Where to Go in Mexico City’s Colonia Condesa and Roma Neighborhoods
Mexico City has been gaining momentum as one of the hottest travel destinations in North America. And the hottest areas at the moment are the Colonia Condesa and Roma. Centrally located between trendy Polanco and the touristy Centro Histórico, just south of the busy Zona Rosa, the two neighborhoods are unlike those more congested areas, with wide, quiet, tree-lined boulevards. Artists stroll the streets (a rare sight in this car-obsessed metropolis), walking dogs and ducking into the shops, galleries, and restaurants that have overtaken European-style town houses and Art Deco storefronts.
These neighborhoods feel surprisingly like Europe—though far closer to home and with a much better exchange rate. Chilangos may want to keep the news to themselves, but some things are too good not to share. Here, six spots to add to your can’t-miss list.
This intimate-yet-hip hotel is located on Veracruz, a lovely, tree-lined street in Colonia Condesa; it offers great views of Parque España and the Chapultepec Castle from its rooftop bar, which is tranquil during the day but gets energized at night. The building dates from the 1920s and has 35 sunny rooms, decorated with minimal furniture and sophisticated details.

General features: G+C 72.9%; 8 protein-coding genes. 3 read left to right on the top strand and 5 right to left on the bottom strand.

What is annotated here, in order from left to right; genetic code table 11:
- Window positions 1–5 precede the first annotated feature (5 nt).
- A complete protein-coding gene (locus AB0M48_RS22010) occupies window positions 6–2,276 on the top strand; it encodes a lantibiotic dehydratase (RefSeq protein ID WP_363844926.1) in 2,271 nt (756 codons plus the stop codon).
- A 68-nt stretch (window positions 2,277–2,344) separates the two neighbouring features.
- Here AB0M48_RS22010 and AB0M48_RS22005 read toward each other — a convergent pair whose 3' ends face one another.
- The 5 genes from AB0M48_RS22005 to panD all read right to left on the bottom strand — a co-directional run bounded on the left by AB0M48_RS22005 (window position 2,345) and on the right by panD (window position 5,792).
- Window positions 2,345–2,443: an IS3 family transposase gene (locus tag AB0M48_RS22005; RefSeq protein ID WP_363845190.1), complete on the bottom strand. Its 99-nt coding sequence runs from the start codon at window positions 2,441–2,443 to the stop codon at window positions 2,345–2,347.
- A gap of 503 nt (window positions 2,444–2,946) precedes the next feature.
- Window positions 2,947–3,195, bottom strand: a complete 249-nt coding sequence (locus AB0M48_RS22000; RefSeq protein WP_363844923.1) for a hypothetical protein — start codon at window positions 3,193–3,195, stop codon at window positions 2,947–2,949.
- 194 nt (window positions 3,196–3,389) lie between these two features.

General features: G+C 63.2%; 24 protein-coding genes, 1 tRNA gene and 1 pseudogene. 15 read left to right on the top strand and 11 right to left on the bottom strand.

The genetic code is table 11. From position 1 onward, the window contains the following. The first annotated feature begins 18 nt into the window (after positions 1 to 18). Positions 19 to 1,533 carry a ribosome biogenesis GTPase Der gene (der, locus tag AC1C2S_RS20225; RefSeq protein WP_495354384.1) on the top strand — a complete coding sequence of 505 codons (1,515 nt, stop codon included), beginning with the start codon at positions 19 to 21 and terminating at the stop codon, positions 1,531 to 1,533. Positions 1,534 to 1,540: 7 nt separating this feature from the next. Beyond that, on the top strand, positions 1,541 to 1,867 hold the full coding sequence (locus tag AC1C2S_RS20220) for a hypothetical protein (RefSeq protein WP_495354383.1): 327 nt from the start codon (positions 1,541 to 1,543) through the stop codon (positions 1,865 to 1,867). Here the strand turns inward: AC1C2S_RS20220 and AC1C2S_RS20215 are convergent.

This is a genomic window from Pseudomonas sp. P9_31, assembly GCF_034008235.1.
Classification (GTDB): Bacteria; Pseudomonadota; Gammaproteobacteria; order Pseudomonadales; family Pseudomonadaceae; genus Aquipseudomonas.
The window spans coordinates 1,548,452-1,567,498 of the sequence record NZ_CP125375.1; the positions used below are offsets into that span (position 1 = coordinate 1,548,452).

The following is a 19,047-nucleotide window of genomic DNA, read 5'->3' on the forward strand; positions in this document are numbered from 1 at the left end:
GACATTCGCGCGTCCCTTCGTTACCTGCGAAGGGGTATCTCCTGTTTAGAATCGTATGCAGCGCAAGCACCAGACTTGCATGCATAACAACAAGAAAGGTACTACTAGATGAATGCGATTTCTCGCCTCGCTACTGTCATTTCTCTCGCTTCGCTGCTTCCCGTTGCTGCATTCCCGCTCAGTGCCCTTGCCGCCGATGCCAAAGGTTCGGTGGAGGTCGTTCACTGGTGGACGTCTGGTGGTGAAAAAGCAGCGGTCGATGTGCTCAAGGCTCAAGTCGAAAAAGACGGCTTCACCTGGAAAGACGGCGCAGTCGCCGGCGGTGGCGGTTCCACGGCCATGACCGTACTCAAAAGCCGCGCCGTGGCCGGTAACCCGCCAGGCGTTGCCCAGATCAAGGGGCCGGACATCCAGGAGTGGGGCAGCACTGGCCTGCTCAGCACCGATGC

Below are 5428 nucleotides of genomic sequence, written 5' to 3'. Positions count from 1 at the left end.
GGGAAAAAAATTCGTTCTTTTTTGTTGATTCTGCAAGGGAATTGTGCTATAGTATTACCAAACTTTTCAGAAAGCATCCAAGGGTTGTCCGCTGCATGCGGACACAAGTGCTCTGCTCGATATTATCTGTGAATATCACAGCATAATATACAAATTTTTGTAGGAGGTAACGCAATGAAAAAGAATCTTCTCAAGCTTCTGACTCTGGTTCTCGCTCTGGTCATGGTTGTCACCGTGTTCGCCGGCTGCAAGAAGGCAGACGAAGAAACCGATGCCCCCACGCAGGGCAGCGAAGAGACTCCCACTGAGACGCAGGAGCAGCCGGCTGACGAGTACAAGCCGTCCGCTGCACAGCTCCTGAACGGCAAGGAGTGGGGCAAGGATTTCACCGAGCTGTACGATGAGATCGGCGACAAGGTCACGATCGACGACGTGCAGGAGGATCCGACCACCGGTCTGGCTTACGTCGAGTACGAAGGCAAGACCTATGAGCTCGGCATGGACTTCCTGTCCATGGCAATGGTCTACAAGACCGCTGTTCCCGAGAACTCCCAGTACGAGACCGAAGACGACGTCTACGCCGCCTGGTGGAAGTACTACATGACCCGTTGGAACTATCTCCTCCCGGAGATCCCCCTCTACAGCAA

A high-ceilinged, blue-and-white dining room is the setting for long, loud, convivial lunches, especially on weekends. Fashionable locals come here to see and be seen, but the food is better than you’d expect. The ideal meal: oysters and pescado a la talla, grilled porgy painted with green and red sauces.
One of Mexico’s top designers, Fernandez makes clothes that marry traditional patterns and textiles to a modern silhouette. Her bias-cut ponchos and cotton minidresses might include a pointillist print of a Mayan warrior or an armadillo embroidered in silk.
On weekend afternoons, lines wind around the block at the always-popular Nevería Roxy (89 Fernando Montes de Oca, Condesa; no phone; about $1 per scoop), an old-fashioned ice cream parlor. Try a cone topped with one of the more than 30 flavors, including melon, coconut, and prickly pear.
San Luis Club
On weekends at the San Luis Club the vinyl banquettes are packed with music fans of all ages who come to hear the 11-piece band play classic salsa/merengue tunes. Want to take a twirl with one of the ficheras, or dancing girls?It'll set you back 10 pesos (about a dollar).
Stylish members of Roma’s creative class line up for tables at this unpretentious year-old café with Midcentury chairs and industrial light fixtures. The menu is straightforward: salads, pitch-perfect sandwiches (try the grilled cheese with caramelized onions), and a well-edited list of wines by the glass.